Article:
I found a beautiful community of people at Naropa and in many ways felt more free to be myself there than I had anywhere else up until that moment. Yet, I was so deeply enthralled in spirituality and self-transformation that I felt a severe disconnect between who I became in Colorado and who I was before. When I would go “home” to family or friends in California, I grappled with translating my expansive, world-altering experience at Naropa to the people who knew me prior. I also struggled to find circles that could talk not only about spiritual growth but also about politics/social issues which had been an integral part of my life up to that point.
I decided to leave Naropa and study abroad in Ecuador with the School of International Training, returning to South America in hopes of regaining some sense of stability with a plan to eventually transfer credits to another institution. I discovered that, while abroad, I often spent more time with my host family and felt more accepted and taken care of by them than my family at home. In tuning into this evolving sense of home, I applied to schools in California with the intention of rebuilding a relationship with those who raised me and ended up at Pitzer College, 40 minutes east of my hometown.
At Pitzer I have found community that delves deeply into social issues never shying away from that which is uncomfortable to speak about. I have become increasingly aware of my whiteness and the interlocking systems of oppression that keep marginalized populations in disempowered places, further developed my queer identity, and have begun creating poetry, art, and music again. I’ve found people I vibe with, yet I’ve felt an expansive sense of spiritual deprivation and have found it challenging to be in a college setting when I feel that the university system in its current form is not sustainable and often causes excessive strain on the change-makers within it to the point that they have no energy or soul left to create the change they deeply desire to.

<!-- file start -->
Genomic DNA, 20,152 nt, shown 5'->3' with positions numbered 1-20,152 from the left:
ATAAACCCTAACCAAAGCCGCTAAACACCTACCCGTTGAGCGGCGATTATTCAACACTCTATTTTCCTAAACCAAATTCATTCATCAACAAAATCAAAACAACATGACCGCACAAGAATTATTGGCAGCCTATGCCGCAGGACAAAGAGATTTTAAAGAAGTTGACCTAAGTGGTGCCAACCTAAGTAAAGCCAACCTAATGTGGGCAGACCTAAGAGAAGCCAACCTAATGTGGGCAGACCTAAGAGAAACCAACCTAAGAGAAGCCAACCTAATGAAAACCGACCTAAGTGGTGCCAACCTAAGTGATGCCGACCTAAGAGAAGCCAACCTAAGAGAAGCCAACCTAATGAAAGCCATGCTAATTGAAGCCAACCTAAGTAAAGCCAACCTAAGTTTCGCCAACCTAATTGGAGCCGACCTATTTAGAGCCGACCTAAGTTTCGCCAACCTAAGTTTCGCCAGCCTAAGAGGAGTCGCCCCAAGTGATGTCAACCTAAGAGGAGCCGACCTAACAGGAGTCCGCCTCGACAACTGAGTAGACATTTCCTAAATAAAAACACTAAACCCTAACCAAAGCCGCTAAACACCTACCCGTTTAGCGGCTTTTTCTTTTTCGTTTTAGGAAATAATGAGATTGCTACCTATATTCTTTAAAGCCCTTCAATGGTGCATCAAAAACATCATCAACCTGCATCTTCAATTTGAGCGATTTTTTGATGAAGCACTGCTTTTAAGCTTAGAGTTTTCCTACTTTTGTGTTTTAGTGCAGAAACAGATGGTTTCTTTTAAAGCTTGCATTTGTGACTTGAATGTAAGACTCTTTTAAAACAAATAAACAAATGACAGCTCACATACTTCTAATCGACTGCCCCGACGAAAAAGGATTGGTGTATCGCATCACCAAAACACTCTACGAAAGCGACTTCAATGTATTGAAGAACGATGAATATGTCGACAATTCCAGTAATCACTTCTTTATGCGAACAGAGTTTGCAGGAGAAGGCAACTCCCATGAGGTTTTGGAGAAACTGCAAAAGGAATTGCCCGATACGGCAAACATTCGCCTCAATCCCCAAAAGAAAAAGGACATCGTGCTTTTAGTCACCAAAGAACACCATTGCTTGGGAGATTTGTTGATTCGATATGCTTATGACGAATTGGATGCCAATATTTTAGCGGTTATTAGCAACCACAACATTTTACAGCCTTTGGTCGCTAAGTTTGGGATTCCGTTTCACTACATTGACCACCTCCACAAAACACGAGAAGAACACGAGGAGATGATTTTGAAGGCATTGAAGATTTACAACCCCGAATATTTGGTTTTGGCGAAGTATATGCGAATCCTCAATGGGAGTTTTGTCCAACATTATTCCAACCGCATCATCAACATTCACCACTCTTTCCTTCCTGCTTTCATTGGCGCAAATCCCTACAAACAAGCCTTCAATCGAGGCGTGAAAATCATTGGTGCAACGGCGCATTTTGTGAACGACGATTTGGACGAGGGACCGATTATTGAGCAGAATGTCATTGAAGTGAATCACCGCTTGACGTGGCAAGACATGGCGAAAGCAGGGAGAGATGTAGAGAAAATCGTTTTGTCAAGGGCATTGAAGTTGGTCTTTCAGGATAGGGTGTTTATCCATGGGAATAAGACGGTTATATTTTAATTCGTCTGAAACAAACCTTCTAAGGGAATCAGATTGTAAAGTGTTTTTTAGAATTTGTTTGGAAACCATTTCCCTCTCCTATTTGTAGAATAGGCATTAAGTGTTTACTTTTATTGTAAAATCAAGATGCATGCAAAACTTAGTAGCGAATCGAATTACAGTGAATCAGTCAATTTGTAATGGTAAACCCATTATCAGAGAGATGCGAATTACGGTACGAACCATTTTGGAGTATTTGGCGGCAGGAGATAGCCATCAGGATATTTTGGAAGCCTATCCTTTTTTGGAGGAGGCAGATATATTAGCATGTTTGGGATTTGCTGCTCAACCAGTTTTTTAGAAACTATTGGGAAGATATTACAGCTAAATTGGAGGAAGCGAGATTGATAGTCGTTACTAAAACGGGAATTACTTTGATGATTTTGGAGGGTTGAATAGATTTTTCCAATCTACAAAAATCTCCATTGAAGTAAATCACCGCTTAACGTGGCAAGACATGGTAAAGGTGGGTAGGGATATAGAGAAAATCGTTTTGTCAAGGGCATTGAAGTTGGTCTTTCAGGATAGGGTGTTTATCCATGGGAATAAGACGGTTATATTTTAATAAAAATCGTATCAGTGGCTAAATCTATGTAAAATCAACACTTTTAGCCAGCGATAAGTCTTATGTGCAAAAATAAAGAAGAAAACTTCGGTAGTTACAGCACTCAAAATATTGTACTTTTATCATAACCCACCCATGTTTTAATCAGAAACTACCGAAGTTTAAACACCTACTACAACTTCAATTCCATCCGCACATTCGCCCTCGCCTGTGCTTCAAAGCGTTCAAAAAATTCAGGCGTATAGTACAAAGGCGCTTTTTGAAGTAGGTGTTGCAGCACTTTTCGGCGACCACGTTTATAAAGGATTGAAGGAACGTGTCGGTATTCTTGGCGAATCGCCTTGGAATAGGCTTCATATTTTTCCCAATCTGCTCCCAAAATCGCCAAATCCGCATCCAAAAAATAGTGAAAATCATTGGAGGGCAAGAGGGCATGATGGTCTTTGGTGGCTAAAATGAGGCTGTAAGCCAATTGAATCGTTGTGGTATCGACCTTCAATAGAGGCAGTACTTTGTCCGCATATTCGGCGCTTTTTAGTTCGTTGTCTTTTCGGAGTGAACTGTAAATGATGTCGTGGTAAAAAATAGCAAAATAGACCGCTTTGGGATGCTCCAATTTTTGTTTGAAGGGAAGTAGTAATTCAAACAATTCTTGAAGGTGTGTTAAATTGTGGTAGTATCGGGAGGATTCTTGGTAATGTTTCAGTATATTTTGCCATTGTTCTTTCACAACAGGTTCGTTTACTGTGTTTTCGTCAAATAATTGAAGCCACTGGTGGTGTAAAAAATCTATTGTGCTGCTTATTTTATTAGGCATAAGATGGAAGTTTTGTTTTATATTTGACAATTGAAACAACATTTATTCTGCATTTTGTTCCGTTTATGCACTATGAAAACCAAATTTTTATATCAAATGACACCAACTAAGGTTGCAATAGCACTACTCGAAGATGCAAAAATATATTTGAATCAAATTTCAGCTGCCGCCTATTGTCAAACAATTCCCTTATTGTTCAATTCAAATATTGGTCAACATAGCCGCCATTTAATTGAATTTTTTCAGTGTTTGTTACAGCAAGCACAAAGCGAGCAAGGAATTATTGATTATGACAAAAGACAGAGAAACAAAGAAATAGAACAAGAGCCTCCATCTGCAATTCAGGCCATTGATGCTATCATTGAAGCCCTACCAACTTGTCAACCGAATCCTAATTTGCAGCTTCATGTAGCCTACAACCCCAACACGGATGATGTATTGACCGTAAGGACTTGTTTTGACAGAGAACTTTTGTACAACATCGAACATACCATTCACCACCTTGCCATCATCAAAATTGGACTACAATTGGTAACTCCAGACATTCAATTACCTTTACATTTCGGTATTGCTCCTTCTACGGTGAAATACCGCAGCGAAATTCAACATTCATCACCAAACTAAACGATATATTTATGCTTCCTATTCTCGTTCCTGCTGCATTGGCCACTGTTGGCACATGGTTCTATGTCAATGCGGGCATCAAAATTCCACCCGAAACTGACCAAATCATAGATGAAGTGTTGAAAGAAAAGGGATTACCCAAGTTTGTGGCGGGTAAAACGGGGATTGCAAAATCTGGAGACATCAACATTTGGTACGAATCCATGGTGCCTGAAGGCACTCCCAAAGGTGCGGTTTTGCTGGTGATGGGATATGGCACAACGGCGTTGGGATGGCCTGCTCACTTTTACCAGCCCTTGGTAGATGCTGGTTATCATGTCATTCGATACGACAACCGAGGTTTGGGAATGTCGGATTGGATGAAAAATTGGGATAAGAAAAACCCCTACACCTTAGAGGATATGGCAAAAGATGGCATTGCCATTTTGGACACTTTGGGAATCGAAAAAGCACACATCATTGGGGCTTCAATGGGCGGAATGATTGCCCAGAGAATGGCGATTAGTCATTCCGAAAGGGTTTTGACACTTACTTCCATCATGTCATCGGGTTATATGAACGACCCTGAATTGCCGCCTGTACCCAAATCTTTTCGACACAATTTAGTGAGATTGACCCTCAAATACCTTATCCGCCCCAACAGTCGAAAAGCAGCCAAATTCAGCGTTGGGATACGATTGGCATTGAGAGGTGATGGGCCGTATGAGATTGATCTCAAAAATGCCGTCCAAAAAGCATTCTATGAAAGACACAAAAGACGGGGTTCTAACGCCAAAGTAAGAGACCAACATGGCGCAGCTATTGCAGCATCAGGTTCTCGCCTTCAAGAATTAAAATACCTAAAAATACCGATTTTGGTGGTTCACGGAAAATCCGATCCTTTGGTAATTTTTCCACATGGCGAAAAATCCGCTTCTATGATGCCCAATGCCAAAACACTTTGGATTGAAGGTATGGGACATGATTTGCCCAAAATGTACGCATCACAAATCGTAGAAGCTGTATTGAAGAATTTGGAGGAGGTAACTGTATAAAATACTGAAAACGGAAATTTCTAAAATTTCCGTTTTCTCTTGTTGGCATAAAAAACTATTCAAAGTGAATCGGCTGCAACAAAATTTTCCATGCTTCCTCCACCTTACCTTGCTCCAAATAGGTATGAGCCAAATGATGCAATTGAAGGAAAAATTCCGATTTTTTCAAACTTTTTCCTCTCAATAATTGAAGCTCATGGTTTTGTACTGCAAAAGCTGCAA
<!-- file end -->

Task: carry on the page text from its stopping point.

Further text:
So I find myself at a crossroads. Echoing the cries of others in similar predicaments, I feel a disconnect between many of the spiritual circles and social justice circles I have been a part of in that the language used in each can be quite distinct often leading to them being at odds. But my understanding is that the shift cannot occur unless we have soul-centered activism, art, and environmentalism. Meaning that we have to do the inner work to do the outwork.
I am now at a space in my life where I feel a profound connection to this earth and am striving daily to be more in harmony with land, to listen to the urgent calls of the plant teachers surrounding us, honor my ancestors speaking through me, and act upon what I know to be true. For me, this does not involve just a spiritual path or a social activist path or an artistic/musical/writing path, no. It involves listening, and constantly re-attuning my actions to the request each moment begets. This moment calls for the creation of this collective.
If you would like to know me on a more personal level please visit my recently created youtube channel The Creative Crow–– an offshoot of Creative Crow Collective specifically for sharing my truth.
In soul and solidarity, Anna